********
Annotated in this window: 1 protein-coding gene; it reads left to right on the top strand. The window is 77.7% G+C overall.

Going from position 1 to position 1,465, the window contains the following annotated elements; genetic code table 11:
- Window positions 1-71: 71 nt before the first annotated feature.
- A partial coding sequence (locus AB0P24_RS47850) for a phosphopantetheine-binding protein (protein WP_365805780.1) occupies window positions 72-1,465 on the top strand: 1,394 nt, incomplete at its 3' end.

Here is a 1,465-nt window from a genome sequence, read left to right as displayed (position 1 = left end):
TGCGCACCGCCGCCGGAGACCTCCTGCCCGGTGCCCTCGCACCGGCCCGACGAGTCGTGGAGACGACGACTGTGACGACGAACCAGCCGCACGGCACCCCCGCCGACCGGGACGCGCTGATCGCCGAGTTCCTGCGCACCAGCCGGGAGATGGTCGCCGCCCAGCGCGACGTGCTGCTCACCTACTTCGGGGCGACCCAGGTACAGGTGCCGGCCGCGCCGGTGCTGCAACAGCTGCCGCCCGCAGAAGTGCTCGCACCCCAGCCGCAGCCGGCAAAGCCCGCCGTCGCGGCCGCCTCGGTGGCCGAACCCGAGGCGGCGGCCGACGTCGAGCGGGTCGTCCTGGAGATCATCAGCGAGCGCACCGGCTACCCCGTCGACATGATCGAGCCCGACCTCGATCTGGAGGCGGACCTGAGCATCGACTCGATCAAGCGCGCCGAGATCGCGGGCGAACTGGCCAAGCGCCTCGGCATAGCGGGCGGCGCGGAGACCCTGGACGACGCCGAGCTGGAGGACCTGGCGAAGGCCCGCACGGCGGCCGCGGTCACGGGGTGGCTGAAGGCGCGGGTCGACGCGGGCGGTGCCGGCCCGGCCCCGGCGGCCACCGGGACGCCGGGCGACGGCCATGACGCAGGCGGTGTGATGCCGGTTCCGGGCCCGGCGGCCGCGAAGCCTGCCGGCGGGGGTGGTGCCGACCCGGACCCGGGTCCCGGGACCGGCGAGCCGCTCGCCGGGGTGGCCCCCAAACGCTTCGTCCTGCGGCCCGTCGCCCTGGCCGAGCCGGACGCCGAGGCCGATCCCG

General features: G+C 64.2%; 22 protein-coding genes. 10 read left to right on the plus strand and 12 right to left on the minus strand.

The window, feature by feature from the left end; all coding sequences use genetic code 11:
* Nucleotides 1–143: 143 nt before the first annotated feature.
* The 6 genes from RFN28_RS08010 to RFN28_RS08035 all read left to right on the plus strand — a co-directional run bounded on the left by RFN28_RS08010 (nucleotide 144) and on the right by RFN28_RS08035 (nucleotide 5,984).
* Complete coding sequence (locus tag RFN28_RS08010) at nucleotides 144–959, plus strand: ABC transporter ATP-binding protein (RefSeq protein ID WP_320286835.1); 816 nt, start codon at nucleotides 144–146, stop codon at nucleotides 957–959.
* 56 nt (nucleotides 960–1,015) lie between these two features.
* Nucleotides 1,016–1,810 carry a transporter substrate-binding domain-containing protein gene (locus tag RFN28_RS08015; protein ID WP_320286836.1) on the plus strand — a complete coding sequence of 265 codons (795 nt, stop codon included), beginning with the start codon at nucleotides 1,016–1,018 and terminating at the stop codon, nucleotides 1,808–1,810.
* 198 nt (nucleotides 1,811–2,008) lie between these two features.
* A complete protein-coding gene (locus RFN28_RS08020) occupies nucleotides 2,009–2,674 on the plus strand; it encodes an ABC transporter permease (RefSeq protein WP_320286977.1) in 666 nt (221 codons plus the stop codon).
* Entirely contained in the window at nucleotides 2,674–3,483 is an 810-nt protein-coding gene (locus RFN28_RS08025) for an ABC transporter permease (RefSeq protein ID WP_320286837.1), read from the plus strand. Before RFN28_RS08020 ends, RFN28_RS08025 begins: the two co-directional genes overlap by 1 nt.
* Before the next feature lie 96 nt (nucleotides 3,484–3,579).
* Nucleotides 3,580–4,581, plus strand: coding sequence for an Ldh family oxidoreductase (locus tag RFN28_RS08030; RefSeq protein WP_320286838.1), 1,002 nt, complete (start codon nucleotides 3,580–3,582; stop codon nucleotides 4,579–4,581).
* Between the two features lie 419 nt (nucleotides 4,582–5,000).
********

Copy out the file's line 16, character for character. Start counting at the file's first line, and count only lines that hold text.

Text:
* Entirely contained in the window at nucleotides 2,674–3,483 is an 810-nt protein-coding gene (locus RFN28_RS08025) for an ABC transporter permease (RefSeq protein ID WP_320286837.1), read from the plus strand. Before RFN28_RS08020 ends, RFN28_RS08025 begins: the two co-directional genes overlap by 1 nt.